The timber industry’s leading national body, the Australian Forest Products Association, has called for fire-damaged state forests and national parks to be opened to salvage logging.
VicForests said that if it does start salvage logging, it will not harvest healthy trees within fire-damaged areas but instead focus on burnt timber which can be used to make low-quality products such as wood chips.
“Salvage harvesting is prescribed by strict regulations designed to protect environmental values that go above and beyond the already strict provisions applicable to unburnt forests,” VicForests’ spokesman said.
Lindenmayer’s study, however, said salvage logging further disturbs areas where plants and wildlife are trying to recover.
He explained that the process has the potential to add extra fire risk by clearing the way for the growth of fire-susceptible plants.
“Salvage logging is absolutely the worst type of logging,” he said.
The Thomson Reuters Foundation asked VicForests for more information to support the company’s assertion that native logging, and salvage logging in particular, do not increase the risk of wildfires, but it declined to respond further.
The study comes at a time when the native timber industry, once a bedrock of eastern Victoria’s economy, finds itself on shaky ground.
Last November, the state government passed legislation that will phase out all native forest logging by 2030, with the industry transitioning to solely harvesting planted timber.
The Victorian government noted in a press release in February that, over the last decade, the amount of native timber available for logging has fallen by about half due to bushfire damage and wildlife protection measures.
VicForests has said that its 500 contracted personnel and the heavy machinery they operate are often called in by the state government to help fight maintain fire containment lines or clear vegetation to slow the spread of bushfires.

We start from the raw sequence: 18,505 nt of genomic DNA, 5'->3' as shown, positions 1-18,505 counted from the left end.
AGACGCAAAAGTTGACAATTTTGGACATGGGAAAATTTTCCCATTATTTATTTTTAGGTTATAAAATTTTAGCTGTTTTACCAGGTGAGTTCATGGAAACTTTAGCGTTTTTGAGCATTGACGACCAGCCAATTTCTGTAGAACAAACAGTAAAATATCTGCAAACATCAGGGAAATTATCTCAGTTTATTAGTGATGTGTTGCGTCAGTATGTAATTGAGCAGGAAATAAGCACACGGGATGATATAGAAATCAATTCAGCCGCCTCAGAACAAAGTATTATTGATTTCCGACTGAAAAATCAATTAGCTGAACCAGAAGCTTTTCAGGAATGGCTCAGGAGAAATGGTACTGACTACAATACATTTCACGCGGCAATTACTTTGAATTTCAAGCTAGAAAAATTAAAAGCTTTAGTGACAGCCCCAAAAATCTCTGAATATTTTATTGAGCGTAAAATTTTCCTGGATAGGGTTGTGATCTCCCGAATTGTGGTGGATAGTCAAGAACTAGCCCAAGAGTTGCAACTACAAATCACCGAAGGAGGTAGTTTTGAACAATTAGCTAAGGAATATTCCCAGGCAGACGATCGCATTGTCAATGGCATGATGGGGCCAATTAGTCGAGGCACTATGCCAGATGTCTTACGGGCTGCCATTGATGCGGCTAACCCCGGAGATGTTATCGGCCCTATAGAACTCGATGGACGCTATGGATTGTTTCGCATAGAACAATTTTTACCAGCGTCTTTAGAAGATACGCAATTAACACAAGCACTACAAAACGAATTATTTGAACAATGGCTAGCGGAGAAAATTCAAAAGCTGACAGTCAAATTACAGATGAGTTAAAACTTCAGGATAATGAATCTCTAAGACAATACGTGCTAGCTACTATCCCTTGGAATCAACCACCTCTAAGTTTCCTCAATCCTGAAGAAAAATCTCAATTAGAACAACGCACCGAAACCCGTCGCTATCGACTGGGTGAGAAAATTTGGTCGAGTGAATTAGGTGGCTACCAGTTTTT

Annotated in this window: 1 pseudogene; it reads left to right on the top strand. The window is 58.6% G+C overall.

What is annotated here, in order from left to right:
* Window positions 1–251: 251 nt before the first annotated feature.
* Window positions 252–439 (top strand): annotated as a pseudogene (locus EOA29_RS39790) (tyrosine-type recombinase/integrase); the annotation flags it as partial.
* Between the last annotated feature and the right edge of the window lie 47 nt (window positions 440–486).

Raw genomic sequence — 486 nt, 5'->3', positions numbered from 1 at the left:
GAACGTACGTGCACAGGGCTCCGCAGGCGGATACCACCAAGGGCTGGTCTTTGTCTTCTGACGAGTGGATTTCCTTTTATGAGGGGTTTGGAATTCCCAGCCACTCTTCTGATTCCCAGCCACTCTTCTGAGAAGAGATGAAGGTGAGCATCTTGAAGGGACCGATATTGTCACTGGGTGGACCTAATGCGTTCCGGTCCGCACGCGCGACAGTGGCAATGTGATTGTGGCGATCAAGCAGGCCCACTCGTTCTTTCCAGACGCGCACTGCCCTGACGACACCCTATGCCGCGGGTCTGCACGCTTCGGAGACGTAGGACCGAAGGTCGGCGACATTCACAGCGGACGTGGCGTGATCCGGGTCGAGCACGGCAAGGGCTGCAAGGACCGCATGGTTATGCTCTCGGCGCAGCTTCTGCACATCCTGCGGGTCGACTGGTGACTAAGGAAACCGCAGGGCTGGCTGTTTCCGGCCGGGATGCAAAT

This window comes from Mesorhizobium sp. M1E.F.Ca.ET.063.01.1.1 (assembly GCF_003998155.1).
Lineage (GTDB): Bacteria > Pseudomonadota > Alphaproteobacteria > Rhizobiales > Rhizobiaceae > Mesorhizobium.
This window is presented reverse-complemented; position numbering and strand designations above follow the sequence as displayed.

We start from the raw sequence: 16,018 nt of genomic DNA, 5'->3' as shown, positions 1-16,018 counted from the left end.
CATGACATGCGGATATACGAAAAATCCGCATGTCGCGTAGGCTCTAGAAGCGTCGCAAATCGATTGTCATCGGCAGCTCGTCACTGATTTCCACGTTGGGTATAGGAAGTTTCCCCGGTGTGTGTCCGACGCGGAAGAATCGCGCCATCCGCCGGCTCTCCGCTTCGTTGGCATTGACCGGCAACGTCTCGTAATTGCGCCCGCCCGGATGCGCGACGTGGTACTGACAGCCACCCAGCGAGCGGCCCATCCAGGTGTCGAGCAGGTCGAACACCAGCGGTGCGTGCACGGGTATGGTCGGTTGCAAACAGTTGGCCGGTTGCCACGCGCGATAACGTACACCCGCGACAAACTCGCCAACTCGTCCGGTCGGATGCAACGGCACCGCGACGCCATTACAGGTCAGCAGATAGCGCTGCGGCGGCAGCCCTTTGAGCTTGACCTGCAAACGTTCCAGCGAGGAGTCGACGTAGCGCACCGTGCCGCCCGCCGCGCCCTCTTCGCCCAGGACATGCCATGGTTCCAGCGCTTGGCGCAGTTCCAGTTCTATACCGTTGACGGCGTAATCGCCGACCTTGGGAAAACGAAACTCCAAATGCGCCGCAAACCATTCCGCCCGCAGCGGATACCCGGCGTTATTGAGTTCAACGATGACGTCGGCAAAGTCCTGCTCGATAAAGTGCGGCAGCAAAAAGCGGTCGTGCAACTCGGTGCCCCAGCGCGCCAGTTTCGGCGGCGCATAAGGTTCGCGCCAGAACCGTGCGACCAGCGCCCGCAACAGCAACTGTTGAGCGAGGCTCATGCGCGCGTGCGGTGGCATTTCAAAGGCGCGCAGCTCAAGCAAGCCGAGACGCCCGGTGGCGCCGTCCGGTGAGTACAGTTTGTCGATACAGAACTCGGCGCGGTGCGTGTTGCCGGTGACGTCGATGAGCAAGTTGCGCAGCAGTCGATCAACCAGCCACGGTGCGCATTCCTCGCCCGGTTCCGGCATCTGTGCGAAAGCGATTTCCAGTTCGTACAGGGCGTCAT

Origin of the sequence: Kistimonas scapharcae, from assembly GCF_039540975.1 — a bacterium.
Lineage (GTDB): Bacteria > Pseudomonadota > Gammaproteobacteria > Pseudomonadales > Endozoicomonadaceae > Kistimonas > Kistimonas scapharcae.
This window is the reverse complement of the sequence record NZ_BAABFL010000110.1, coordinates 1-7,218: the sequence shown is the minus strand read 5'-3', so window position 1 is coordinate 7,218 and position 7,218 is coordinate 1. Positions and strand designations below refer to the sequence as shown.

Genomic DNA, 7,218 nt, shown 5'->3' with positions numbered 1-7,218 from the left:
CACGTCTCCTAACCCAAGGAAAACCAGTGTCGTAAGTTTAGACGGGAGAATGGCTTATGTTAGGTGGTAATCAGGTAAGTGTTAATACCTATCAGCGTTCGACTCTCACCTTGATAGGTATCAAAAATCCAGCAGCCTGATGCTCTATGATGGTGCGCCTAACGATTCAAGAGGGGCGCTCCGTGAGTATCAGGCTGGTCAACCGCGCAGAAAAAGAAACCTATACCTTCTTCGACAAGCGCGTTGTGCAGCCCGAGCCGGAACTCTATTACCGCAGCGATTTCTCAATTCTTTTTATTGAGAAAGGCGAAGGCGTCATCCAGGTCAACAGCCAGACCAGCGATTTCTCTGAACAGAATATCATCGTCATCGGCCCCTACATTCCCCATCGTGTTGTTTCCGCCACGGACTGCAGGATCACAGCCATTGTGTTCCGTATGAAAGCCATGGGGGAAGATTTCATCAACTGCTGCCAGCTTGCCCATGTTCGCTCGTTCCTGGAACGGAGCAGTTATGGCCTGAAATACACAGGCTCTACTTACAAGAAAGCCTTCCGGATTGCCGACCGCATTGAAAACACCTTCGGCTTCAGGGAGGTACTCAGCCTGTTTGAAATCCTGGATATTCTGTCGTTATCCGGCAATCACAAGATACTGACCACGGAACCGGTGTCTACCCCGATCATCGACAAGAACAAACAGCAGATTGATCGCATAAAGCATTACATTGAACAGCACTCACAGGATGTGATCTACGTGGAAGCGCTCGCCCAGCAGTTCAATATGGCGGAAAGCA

This service will be lost with the end of the native logging industry, the company warned.
In the lead up to the Black Summer, Victoria’s environment minister, Lily D’Ambrosio, described VicForests as one of the state’s “key fire management agencies”.
Near Warburton, local environmentalists have launched protests over logging plans.
Nicole Fox, who alongside other conservationists chained herself to harvesting machinery and was arrested in an attempt to halt logging, spoke of the need to cut bushfire risks for the sake of threatened wildlife.
Authorities have estimated that the Black Summer fires could have incinerated a billion animals.
“We desperately need to protect those remaining unburnt patches of habitat for bushfire-affected threatened species,” Fox said.
Last week, the Federal Court of Australia ruled VicForests had breached environmental laws by logging in areas near Warburton that were key wildlife habitat, including for the critically endangered Leadbeater’s Possum.
Some Warburton residents say they see themselves - as well as local wildlife - in the path of the country’s growing bushfire threat.
“Logging is making the forests more flammable. It’s so close to our homes,” said Fox. “I fear for my community.”
This story was published with permission from Thomson Reuters Foundation, the charitable arm of Thomson Reuters, that covers humanitarian news, climate change, resilience, women’s rights, trafficking and property rights. Visit http://news.trust.org/climate.
Did you find this article useful? Help us keep our journalism free to read.
We have a team of journalists dedicated to providing independent, well-researched stories from around the region on the topics that matter to you. Consider supporting our brand of purposeful journalism with a donation and keep Eco-Business free for all to read. Thank you.